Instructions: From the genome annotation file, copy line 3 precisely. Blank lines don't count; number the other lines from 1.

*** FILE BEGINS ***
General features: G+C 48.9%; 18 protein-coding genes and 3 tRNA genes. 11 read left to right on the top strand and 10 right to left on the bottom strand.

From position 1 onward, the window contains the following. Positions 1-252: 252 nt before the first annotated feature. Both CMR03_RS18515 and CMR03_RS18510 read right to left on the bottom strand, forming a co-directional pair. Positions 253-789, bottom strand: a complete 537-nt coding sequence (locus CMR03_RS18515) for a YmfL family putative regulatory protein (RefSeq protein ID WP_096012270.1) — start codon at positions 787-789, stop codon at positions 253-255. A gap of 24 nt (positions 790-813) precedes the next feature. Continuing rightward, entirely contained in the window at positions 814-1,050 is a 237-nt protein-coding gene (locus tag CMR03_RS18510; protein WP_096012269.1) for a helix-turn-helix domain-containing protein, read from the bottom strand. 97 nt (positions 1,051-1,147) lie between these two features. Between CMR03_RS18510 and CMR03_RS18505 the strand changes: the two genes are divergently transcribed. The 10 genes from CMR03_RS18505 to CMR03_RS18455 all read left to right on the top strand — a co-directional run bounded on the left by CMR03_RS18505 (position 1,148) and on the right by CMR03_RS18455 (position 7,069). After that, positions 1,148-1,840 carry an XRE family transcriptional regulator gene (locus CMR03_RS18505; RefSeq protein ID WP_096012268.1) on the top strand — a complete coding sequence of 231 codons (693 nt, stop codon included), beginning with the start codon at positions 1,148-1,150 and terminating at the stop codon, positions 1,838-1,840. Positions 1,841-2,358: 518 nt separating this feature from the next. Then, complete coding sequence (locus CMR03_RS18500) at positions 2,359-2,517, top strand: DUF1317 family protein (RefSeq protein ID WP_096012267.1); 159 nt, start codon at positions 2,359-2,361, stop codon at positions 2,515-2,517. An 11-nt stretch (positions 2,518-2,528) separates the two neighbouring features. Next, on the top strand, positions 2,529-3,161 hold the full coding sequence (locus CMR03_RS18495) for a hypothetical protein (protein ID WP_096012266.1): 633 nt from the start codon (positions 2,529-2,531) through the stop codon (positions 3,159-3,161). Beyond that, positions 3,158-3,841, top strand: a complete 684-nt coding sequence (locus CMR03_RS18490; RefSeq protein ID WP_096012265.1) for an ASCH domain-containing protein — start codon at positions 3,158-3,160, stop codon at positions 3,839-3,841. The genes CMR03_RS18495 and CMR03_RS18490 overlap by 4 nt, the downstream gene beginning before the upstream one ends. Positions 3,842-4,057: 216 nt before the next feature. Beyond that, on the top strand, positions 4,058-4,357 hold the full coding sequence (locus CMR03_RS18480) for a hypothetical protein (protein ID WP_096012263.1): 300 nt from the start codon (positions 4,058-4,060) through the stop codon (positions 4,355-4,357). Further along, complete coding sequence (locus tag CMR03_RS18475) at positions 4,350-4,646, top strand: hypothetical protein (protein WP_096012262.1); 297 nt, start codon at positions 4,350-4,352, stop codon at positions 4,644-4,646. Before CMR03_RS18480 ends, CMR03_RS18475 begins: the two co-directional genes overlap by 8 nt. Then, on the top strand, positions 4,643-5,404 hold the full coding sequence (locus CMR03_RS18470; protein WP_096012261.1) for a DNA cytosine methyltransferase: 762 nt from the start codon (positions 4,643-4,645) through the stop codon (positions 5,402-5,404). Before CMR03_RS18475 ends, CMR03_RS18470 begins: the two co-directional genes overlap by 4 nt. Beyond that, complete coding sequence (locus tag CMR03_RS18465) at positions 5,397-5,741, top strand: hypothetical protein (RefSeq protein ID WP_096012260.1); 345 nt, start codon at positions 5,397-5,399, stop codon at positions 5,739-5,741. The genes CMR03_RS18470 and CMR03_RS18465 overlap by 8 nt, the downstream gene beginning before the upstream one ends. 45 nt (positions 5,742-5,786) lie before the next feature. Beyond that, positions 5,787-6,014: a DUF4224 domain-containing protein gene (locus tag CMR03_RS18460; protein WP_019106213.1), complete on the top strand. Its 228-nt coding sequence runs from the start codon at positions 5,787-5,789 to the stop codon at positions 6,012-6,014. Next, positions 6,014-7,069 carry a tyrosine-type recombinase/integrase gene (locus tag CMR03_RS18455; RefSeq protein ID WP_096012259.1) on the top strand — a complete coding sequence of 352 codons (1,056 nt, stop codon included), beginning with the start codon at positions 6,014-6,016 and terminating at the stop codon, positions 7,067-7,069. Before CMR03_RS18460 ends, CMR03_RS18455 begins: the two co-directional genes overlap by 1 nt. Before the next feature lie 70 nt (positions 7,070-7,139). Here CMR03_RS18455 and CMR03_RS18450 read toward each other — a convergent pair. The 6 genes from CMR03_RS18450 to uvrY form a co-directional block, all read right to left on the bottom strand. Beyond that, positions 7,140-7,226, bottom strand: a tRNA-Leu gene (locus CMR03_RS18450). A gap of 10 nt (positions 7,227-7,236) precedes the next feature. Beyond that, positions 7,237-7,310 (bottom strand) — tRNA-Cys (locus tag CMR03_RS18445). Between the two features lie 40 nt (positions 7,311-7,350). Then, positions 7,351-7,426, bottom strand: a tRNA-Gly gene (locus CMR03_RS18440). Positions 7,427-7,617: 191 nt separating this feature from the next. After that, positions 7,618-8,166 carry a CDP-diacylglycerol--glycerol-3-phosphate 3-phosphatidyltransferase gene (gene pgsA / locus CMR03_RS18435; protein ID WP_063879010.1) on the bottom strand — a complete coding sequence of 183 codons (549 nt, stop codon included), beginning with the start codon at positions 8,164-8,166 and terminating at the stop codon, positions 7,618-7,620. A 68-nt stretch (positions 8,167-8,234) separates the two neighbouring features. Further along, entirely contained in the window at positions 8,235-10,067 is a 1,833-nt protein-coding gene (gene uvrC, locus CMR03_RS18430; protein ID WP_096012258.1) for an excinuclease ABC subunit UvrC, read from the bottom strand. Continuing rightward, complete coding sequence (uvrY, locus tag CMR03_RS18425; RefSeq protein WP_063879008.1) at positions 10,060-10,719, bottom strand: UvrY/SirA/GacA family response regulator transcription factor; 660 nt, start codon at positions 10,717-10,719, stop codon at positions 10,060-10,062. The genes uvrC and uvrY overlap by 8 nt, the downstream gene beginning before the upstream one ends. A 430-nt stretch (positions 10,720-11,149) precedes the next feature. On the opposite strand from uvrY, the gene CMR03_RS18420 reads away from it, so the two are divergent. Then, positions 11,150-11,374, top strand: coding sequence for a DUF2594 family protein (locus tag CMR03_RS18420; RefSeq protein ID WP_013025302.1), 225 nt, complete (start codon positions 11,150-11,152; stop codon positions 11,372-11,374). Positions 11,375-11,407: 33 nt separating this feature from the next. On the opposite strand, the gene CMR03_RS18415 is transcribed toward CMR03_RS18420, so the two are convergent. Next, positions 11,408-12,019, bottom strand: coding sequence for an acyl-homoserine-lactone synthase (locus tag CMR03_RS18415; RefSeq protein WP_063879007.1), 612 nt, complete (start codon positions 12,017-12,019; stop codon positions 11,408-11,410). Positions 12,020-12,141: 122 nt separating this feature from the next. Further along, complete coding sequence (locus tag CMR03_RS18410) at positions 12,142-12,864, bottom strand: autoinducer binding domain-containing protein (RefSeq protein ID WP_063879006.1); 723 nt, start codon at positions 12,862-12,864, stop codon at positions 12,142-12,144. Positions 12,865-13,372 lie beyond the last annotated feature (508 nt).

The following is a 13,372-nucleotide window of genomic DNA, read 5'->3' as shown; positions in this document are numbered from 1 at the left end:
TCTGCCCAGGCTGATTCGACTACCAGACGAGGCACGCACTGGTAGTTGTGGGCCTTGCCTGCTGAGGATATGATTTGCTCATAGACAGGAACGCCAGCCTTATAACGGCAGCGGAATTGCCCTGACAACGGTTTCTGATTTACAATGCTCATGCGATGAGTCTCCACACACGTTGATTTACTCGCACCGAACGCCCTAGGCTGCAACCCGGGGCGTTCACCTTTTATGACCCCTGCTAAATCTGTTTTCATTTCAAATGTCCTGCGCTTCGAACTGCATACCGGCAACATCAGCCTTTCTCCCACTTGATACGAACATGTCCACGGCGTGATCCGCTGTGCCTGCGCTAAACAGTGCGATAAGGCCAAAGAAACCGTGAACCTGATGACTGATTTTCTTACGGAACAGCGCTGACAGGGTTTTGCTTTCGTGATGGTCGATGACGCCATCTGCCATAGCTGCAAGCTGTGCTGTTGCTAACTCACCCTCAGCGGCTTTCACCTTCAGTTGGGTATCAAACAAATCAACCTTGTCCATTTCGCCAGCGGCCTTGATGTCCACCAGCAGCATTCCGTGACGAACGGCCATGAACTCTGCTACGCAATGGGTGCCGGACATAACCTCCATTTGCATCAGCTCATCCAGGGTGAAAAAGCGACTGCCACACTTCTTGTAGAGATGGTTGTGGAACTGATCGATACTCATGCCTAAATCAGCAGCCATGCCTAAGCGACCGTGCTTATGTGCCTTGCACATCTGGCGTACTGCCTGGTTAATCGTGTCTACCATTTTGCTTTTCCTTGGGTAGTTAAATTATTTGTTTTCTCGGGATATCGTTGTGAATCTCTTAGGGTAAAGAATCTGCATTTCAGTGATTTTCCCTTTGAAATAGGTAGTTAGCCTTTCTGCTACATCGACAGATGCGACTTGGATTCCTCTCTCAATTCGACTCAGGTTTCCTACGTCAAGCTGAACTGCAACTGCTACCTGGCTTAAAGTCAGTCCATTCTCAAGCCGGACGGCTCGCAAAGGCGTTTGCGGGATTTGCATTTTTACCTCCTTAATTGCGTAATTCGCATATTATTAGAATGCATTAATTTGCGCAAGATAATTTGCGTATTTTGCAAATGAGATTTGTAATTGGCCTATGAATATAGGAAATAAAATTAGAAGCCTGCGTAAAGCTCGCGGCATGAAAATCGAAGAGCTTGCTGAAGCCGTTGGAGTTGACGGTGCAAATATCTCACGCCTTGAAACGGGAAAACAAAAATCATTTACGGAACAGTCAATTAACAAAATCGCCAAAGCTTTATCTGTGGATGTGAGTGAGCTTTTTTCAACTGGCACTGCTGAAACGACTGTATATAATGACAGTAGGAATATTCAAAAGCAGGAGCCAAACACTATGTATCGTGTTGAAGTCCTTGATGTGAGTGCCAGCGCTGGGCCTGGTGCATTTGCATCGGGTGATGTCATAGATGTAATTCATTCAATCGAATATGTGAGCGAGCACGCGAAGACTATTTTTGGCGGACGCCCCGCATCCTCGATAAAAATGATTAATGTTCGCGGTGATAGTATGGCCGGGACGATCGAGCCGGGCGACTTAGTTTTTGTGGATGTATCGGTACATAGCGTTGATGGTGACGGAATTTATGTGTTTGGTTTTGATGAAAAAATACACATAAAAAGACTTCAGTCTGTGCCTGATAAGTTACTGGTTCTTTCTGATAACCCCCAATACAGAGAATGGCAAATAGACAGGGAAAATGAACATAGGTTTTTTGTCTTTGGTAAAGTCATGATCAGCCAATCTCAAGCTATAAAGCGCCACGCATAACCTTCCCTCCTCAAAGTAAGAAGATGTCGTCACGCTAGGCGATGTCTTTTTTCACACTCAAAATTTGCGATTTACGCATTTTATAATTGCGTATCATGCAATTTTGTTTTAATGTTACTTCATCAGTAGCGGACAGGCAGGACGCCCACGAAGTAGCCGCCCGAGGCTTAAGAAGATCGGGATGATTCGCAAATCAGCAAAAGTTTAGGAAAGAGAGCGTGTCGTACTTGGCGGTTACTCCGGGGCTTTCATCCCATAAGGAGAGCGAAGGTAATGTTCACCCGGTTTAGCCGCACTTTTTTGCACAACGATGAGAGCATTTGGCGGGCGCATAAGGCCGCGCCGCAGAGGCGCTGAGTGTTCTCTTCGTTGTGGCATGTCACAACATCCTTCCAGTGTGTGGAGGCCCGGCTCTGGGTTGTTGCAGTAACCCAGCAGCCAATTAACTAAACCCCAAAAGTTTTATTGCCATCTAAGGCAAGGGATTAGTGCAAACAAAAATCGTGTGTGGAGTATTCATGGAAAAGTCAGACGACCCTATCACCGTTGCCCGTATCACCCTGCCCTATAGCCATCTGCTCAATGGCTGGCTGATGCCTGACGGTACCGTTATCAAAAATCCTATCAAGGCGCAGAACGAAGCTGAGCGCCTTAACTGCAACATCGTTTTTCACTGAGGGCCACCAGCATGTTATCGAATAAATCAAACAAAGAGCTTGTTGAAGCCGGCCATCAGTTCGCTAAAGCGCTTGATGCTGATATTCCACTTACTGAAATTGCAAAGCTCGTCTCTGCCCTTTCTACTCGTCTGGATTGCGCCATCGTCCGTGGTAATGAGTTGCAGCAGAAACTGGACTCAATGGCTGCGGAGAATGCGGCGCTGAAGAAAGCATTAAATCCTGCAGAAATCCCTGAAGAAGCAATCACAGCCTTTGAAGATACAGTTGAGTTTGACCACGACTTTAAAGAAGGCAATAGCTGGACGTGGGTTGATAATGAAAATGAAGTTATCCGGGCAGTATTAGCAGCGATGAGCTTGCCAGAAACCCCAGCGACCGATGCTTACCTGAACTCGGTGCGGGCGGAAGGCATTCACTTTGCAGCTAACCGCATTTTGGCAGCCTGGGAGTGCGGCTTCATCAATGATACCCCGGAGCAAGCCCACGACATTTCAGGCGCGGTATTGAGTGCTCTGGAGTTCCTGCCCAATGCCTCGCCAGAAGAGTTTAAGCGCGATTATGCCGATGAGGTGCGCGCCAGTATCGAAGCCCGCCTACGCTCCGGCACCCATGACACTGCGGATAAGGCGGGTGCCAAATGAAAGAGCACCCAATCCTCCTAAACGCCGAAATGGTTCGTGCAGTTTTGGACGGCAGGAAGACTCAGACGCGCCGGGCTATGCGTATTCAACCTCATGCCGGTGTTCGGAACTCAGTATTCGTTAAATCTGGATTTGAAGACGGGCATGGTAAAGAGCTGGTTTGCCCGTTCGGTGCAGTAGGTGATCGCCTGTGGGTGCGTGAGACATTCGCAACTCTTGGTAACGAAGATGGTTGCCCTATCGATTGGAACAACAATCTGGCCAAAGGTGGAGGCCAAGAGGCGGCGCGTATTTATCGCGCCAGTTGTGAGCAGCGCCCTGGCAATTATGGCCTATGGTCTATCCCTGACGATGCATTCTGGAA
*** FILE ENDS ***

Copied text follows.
The following is a 13,372-nucleotide window of genomic DNA, read 5'->3' as shown; positions in this document are numbered from 1 at the left end: